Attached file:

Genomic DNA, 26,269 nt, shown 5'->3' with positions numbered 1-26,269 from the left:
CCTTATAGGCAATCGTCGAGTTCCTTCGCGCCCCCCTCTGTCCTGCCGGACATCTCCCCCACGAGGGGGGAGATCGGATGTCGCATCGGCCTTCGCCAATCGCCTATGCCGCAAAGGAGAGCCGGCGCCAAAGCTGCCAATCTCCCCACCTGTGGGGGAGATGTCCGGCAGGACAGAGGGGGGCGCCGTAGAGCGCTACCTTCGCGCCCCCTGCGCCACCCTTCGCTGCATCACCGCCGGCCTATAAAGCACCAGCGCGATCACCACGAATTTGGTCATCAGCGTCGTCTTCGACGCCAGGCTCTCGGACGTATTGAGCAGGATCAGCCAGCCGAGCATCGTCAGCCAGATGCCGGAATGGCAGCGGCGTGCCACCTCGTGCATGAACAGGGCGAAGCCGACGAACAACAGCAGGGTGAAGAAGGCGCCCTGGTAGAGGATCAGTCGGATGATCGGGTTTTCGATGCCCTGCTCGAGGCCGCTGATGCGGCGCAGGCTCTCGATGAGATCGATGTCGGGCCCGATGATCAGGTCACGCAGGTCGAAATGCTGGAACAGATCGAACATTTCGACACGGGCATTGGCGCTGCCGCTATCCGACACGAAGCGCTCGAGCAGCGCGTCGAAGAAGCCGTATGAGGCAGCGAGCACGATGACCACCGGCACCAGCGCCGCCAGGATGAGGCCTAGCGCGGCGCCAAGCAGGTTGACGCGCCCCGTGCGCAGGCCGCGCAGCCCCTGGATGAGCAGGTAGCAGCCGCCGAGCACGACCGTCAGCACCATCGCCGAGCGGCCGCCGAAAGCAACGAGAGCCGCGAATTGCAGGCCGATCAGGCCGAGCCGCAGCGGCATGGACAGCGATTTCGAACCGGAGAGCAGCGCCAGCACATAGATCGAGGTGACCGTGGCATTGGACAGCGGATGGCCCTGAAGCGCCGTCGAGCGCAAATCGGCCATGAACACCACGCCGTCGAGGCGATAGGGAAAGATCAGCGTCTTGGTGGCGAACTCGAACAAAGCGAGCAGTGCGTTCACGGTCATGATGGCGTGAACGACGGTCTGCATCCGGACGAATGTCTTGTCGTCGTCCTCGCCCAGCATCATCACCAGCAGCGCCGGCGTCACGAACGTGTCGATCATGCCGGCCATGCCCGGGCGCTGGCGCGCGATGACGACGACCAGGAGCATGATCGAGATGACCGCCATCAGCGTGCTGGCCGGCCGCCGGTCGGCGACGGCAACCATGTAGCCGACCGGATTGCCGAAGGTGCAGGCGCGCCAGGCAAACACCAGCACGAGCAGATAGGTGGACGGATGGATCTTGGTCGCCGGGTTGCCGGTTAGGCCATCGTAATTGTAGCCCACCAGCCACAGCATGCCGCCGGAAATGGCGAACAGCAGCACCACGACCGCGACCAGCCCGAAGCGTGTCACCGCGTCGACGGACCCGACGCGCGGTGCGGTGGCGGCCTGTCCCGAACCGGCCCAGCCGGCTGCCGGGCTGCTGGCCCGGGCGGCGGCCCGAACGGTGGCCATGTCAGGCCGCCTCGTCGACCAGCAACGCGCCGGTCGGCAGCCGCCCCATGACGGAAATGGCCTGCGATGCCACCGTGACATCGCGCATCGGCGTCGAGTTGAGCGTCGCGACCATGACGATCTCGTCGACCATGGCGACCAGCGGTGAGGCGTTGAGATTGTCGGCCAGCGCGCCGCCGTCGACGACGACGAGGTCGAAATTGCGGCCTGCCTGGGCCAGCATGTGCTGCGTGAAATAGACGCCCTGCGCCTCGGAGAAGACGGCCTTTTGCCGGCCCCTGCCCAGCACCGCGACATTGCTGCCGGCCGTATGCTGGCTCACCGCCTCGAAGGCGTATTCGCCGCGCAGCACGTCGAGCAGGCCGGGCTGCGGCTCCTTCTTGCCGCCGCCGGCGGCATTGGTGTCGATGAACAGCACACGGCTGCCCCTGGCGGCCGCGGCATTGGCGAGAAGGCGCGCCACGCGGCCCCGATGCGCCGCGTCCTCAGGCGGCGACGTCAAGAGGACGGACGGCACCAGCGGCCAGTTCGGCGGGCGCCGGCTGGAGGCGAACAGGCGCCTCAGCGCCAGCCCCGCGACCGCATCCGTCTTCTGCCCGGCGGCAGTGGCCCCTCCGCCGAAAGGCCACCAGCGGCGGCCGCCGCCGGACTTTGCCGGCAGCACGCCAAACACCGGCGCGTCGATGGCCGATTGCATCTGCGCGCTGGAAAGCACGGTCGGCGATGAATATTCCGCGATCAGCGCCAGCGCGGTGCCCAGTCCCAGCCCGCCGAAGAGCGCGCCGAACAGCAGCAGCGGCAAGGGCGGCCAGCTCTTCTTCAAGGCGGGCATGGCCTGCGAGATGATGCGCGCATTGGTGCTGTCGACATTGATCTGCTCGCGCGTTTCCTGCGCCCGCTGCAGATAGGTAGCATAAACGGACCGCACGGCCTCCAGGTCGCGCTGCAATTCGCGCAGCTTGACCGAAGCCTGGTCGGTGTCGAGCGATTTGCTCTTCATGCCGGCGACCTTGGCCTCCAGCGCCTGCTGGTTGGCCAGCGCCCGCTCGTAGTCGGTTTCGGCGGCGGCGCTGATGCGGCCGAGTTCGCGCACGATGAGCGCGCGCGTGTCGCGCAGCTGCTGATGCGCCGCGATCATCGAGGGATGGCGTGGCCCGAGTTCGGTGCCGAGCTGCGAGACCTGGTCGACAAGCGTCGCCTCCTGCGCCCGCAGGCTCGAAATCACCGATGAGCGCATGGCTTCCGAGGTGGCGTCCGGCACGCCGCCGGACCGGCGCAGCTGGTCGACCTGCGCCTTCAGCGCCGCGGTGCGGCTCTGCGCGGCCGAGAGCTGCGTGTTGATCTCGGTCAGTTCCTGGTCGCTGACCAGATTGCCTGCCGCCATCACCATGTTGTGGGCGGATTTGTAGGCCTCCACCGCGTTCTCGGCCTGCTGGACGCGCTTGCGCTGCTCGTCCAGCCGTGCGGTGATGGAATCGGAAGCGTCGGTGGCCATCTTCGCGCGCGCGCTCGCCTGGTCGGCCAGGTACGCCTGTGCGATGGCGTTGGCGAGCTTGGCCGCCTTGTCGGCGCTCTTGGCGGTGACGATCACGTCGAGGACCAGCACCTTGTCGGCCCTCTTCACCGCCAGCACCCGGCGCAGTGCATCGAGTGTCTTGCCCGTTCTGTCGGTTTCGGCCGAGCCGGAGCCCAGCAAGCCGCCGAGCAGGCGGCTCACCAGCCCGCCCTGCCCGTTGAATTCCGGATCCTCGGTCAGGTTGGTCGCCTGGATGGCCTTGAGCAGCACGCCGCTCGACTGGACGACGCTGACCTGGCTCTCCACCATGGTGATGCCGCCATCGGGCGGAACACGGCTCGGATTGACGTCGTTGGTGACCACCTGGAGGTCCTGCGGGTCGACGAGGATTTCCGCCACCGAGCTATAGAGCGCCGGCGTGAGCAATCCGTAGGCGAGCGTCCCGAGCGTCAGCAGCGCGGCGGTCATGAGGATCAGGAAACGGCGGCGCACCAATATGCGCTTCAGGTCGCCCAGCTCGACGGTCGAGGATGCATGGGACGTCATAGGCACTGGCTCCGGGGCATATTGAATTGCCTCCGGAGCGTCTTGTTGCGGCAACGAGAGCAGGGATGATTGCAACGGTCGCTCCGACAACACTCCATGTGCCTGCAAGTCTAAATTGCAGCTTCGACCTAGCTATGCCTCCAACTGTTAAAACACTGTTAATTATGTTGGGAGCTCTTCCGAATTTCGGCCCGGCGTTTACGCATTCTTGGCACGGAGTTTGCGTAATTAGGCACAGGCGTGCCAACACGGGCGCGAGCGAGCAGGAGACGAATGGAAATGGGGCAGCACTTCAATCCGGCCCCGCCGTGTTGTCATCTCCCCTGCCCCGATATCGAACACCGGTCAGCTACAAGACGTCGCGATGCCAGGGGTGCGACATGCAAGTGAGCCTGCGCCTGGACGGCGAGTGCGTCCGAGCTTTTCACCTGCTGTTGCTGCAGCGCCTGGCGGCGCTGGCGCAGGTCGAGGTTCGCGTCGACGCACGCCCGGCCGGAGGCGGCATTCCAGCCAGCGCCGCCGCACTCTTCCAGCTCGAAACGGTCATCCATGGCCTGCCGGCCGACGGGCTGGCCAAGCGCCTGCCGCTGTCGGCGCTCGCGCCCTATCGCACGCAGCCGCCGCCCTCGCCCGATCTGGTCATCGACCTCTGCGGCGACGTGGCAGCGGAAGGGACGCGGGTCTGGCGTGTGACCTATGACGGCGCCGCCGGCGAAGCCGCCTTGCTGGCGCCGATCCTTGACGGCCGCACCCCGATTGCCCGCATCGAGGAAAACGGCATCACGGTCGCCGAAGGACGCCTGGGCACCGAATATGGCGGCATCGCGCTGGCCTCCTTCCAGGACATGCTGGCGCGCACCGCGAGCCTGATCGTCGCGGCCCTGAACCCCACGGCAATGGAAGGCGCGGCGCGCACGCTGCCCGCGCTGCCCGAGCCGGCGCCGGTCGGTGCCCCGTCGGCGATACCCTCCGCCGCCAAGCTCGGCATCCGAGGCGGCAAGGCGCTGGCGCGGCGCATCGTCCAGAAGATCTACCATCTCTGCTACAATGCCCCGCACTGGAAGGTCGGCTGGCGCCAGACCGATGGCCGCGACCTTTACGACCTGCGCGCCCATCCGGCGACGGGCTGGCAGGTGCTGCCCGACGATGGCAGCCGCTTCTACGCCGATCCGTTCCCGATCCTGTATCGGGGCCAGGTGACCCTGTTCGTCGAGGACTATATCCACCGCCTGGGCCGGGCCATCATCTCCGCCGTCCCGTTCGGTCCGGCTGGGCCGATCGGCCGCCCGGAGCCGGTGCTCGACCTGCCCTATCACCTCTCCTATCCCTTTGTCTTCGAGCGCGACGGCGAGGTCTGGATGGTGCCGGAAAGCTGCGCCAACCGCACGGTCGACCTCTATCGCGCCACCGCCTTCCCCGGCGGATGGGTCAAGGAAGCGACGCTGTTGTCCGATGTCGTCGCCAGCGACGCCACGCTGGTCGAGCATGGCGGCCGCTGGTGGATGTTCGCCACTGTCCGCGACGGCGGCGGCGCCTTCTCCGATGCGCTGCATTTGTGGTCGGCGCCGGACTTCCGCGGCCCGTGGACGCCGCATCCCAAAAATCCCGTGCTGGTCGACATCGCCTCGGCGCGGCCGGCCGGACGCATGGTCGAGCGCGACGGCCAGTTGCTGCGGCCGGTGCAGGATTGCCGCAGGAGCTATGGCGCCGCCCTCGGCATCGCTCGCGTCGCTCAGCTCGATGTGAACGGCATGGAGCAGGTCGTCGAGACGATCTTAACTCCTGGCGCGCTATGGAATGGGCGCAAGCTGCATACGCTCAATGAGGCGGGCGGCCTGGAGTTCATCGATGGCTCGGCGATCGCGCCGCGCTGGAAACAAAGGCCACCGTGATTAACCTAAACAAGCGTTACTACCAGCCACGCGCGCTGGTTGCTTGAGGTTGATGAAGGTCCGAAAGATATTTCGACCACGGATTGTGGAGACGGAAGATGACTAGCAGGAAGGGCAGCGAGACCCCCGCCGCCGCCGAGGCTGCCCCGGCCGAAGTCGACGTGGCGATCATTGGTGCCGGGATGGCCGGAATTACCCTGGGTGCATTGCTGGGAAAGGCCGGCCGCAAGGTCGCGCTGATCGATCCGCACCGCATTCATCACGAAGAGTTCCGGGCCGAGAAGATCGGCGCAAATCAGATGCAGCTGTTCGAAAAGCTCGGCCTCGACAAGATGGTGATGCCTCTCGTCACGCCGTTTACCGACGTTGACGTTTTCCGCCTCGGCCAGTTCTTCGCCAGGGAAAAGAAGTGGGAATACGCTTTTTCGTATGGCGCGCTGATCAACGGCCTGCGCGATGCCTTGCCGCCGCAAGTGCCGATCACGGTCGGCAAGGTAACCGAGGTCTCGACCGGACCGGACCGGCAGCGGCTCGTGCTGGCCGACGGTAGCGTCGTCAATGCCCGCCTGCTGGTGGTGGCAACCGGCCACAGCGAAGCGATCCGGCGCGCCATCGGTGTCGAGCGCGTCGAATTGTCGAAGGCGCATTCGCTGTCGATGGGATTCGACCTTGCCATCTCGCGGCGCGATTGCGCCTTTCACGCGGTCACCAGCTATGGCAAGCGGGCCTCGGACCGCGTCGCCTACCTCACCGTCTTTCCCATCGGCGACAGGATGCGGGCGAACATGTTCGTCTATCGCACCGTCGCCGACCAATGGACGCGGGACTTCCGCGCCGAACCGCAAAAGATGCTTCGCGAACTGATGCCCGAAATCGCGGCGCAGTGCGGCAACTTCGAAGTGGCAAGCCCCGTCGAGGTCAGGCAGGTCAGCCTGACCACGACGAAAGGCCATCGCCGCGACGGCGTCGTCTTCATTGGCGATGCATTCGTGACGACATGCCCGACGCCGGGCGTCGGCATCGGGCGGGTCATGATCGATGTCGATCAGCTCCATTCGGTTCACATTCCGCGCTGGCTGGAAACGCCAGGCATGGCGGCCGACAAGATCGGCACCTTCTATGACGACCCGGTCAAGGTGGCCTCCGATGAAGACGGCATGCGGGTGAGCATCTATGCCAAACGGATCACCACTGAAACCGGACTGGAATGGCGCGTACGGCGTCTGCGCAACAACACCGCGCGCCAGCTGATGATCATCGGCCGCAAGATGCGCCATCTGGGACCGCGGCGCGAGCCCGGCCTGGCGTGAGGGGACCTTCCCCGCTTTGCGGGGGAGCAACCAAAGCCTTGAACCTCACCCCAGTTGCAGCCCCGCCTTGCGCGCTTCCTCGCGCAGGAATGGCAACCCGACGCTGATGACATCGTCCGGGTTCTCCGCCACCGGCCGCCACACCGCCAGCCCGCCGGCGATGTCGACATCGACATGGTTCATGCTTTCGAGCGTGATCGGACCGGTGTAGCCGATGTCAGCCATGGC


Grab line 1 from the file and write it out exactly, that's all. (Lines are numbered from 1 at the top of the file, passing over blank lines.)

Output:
Genomic DNA, 26,269 nt, shown 5'->3' with positions numbered 1-26,269 from the left: